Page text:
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New Jersey water companies make plans to adapt federal ‘forever chemical’ guidelines

The EPA says PFAS have been linked to fertility issues, developmental delays and even some increased cancer risks.

News 12 Staff

Apr 20, 2024, 12:35 AM

Updated 37 days ago

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Water providers around New Jersey are now making plans to adapt to the new federal guidelines for “forever chemicals” found in drinking water. This comes after the Environmental Protection Agency came out with the first-ever guidelines for per- and polyfluoroalkyl substances (PFAS).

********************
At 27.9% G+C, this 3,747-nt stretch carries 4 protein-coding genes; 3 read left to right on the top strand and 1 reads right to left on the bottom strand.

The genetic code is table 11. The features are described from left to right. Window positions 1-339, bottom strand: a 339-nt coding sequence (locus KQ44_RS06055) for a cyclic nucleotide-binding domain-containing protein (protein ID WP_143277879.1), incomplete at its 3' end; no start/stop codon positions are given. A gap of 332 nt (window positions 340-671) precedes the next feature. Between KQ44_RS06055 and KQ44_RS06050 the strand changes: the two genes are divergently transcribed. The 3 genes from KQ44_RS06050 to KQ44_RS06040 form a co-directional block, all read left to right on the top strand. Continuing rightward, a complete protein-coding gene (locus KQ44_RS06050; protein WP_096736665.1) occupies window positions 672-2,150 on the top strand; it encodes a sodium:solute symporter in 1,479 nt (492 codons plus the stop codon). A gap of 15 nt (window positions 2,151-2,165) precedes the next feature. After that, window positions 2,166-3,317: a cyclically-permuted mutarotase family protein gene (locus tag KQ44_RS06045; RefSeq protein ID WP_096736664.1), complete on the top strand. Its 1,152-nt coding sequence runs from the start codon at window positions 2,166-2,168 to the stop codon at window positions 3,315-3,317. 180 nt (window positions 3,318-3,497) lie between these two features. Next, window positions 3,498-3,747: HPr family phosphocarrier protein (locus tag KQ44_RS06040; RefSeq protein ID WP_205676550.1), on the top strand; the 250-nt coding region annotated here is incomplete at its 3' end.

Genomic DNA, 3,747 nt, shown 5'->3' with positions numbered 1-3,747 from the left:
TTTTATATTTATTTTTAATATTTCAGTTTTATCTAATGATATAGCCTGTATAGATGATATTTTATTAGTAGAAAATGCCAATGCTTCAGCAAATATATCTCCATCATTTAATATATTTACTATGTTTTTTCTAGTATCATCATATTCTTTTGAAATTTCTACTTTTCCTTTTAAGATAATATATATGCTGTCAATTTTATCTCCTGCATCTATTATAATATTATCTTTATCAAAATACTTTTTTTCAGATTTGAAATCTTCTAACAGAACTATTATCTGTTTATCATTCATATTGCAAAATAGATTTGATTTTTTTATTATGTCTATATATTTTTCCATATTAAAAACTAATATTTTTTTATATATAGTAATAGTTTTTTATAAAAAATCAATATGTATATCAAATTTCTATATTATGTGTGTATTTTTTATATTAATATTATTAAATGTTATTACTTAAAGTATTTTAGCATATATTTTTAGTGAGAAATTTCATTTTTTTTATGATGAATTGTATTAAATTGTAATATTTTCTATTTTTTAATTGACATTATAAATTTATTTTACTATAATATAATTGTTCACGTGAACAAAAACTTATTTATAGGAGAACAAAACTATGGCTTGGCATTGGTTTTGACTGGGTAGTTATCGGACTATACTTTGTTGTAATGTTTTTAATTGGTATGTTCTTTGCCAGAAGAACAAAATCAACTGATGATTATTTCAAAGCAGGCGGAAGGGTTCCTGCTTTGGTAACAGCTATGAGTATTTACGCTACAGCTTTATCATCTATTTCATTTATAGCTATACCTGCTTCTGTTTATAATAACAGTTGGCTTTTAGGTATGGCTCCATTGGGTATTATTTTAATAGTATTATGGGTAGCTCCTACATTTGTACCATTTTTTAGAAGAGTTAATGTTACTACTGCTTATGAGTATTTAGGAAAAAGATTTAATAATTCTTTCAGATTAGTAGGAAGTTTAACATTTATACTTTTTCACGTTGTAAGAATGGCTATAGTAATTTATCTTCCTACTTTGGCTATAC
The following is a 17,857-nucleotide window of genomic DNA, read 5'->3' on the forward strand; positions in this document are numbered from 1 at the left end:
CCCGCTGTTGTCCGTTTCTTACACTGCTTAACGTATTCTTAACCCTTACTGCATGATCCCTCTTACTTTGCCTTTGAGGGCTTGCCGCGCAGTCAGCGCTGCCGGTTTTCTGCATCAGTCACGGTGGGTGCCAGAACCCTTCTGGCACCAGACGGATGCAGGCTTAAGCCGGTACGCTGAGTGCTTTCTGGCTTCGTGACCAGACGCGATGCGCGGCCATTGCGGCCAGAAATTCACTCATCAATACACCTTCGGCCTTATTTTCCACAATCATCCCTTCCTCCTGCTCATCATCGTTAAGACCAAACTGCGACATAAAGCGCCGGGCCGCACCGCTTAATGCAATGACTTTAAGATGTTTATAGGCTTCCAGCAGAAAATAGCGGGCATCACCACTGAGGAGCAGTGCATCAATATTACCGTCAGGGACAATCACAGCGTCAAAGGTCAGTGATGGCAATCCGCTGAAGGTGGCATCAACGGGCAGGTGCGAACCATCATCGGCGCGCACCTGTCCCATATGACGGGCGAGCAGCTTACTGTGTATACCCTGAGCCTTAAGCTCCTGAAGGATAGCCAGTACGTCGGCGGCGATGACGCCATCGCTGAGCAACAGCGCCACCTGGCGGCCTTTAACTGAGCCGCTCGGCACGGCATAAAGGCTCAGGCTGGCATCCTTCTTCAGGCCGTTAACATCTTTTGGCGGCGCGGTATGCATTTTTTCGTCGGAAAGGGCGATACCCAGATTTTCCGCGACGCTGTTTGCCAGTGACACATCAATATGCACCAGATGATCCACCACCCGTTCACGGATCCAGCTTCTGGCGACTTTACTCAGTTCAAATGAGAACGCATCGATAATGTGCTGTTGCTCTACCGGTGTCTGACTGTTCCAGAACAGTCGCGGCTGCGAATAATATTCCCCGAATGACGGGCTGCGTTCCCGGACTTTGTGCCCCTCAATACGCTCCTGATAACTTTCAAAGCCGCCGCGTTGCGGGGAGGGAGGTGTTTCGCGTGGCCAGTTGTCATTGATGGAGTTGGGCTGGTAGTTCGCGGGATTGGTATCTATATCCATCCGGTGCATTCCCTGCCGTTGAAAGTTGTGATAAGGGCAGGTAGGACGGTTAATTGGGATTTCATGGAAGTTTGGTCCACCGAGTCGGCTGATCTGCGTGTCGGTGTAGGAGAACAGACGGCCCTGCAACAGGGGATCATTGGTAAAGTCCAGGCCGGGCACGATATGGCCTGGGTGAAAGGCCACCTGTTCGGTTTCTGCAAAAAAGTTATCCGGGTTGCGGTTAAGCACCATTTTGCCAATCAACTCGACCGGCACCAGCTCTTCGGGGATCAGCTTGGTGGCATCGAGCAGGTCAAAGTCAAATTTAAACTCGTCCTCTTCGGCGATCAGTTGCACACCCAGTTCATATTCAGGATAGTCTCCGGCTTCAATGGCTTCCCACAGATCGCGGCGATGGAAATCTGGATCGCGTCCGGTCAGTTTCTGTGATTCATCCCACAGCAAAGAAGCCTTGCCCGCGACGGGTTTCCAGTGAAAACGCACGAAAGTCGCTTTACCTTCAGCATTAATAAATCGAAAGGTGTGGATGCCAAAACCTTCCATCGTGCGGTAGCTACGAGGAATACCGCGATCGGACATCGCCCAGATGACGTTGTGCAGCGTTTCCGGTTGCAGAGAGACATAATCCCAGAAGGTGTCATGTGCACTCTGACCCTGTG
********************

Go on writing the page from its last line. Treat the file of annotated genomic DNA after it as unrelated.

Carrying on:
The EPA says PFAS have been linked to fertility issues, developmental delays and even some increased cancer risks.
News 12 met up with James Mueller, executive director of the Passaic Valley Water Commission, which serves about 80,000 customers. He says his team will be ready to comply with the new mandate by the 2029 deadline.
"We have an 80 million gallon a day treatment plant. There, we comply with state guidelines that they had promulgated a couple of years ago, but the new federal guidelines are more stringent. They're tougher,” he says.
The current state requirement for PFAS is 13 to 14 parts per trillion. The new federal guideline reduces that to 4 parts per trillion.


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